By Jonathan Davies

Office workers are now spending up to six hours of the working day on mobile devices rather than being 'chained' to desk computers, according to new research.

The study by global office furniture supplier Steelcase, found that women prefer to use smartphones (41%), while their male colleagues prefer to use a laptop (34%).

Men do upload the 'boys with toys' phrase, with 64% of male workers preferring to work on three or more mobile devices, compared to the 47% of women who prefer to work on a maximum of two devices.

Steelcase also found that Millennials prefer to move around in the office much more than older workers. They prefer the postures 'The Cocoon' (7%), 'The Strunch' and 'Trance' (27%).

Female workers are choosing postures where they can withdraw from the environment like 'The Cocoon' and 'The Strunch'. Men prefer open seating postures to lean back like 'The Draw', 'The Smart Lean', to create privacy during meetings and 'The Take It In'.

Steelcase said the results of the posture study and online survey underline that an innovative working environment needs to support the various ways of working of the employees to guarantee their wellbeing and productivity.

James Ludwig, Vice President, Global Design and Product Engineering said: “The evidence from the posture study is compelling and it shows clearly the multiplicity of postures adopted by workers and how comfortable they are in using a widening array of technology.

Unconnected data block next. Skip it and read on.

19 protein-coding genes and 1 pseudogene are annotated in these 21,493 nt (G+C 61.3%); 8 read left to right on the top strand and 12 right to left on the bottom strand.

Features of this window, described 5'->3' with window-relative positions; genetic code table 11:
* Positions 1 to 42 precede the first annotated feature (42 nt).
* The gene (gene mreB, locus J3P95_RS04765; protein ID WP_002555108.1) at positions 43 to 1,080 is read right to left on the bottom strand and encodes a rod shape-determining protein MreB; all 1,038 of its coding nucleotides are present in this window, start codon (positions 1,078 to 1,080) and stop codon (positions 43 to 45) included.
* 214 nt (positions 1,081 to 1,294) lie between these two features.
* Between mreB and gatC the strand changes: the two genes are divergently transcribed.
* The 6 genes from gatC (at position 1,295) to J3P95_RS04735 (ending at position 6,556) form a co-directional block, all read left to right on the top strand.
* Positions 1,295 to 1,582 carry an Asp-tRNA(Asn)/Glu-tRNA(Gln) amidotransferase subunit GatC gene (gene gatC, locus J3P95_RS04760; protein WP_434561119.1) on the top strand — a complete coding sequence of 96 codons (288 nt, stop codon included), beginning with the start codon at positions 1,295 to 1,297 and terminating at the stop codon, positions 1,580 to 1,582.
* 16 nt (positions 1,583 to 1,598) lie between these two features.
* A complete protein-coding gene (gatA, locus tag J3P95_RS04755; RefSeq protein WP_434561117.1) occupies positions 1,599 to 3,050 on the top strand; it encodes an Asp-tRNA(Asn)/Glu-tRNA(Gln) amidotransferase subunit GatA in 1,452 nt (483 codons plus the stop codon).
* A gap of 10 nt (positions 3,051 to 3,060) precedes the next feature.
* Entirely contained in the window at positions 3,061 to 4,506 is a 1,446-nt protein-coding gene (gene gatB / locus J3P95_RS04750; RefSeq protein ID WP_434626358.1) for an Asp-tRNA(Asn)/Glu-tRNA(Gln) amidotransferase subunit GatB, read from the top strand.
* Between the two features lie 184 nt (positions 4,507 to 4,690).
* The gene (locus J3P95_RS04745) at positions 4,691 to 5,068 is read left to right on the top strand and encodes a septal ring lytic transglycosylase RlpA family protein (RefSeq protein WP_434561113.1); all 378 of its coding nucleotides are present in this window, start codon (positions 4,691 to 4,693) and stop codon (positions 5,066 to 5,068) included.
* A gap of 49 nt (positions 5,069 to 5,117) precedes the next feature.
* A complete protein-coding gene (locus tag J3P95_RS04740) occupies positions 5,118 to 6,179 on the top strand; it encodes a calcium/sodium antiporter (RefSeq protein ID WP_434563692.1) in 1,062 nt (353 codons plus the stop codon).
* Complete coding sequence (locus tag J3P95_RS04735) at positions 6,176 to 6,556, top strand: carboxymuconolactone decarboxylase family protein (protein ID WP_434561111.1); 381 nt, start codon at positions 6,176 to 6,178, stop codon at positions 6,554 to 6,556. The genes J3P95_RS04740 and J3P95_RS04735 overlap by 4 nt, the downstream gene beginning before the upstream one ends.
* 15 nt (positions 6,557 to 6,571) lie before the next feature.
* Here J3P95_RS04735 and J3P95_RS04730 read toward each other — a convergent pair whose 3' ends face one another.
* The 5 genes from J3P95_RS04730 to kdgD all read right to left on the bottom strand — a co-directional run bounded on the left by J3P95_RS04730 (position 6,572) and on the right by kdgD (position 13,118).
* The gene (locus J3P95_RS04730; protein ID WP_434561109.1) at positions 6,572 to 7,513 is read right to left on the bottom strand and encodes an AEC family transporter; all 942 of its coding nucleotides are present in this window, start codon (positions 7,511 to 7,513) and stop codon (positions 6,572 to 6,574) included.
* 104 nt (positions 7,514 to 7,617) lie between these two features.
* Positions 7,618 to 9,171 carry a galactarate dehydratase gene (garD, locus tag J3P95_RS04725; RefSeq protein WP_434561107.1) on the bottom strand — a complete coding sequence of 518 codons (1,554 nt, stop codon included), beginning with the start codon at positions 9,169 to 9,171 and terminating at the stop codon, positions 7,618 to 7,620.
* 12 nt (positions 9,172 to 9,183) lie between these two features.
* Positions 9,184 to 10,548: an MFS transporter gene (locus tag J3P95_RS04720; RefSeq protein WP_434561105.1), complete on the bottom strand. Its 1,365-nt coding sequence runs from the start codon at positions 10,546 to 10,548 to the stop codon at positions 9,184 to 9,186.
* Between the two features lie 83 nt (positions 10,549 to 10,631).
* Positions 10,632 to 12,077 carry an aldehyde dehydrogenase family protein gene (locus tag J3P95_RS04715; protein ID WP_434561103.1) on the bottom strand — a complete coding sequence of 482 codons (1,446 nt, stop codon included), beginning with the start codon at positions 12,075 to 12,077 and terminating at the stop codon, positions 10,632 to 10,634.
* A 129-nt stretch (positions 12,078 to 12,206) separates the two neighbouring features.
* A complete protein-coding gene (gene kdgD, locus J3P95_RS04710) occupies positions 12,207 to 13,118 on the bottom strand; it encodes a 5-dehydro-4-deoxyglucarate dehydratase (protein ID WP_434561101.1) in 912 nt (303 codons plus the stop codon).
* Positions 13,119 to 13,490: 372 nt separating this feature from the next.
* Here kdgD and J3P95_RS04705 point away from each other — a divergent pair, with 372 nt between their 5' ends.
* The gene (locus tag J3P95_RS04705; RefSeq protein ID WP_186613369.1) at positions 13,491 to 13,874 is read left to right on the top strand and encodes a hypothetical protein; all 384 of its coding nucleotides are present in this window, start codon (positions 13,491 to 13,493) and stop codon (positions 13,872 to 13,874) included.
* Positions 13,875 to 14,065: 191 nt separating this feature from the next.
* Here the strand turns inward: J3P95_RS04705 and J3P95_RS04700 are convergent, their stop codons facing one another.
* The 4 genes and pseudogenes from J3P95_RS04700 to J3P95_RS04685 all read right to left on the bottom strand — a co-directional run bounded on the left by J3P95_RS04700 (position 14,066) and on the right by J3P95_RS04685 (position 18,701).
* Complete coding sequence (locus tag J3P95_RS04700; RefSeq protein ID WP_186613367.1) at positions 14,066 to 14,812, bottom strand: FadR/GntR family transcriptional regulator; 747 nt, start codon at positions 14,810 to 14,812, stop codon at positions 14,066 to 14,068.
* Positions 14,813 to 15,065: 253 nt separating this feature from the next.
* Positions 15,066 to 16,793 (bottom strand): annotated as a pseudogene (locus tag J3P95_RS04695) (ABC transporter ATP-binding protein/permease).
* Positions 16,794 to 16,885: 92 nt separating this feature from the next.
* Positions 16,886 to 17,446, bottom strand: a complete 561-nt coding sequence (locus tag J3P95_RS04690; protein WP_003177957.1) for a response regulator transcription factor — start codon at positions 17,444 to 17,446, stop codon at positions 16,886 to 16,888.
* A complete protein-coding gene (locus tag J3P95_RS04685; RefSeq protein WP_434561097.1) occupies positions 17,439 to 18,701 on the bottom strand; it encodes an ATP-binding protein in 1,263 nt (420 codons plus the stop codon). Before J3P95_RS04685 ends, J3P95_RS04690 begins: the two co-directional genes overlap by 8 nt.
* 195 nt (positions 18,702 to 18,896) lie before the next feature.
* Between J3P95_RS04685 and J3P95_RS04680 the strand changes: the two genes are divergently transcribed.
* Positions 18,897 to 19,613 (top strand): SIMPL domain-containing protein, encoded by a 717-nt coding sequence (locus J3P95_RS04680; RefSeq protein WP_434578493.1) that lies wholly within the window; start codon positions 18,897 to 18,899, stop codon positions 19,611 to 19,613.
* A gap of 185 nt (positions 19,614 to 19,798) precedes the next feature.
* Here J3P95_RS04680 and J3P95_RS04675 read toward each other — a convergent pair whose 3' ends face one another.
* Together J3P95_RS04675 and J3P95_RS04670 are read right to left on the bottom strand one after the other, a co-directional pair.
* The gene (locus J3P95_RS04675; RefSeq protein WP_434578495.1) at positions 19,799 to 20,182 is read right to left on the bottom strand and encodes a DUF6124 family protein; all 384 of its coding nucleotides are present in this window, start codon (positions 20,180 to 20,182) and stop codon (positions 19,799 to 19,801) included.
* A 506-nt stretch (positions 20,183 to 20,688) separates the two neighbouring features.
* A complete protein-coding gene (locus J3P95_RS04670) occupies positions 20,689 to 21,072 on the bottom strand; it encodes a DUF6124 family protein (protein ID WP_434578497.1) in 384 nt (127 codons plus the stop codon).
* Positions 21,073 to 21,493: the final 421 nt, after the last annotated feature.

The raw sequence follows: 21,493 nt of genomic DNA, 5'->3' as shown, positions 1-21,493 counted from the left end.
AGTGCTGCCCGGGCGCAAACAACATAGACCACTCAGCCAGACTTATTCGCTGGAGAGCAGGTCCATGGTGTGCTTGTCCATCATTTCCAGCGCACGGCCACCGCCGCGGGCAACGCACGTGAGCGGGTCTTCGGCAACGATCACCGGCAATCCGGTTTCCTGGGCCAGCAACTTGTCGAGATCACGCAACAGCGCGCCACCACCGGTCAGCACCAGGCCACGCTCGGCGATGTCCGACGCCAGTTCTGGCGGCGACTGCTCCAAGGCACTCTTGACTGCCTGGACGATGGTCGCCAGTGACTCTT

If you're wondering what those seating positions might look like, here are some descriptions:

The Strunch - As people become fatigued, they gradually push their laptop further from the edge of the worksurface, resting their weight on the surface.

The Draw — Mobile devices allows people to pull back from their desks while they use it.

The Multi-Device - This posture is representative of how people adapt to multitasking on multiple-devices. One hand holding a phone to the ear, the other tasking on a laptop.

The Text - Smartphones are small compared to other forms of technology and, therefore, require unique postures. Workers bring arms in close as keying and gesturing are performed.

The Cocoon - People recline, bring up their feet onto the seat, and draw their smartphone or tablet close, resting on their thighs.

The Swipe - This posture results when the device is used on a worksurface in “surfing mode”, in which people operate the device with one hand, typically with swiping gestures.

The Smart Lean - This posture is the result of mobile devices that create the desire for people to temporarily “pull away” from others without leaving a meeting or collaborative environment.

The Trance - This posture was observed when people were focused on the screen and either mousing or using a touchpad to navigate on the screen for extended periods of time.

The Take It In - In this posture, people recline to view content on the large display and/or sit back to contemplate.

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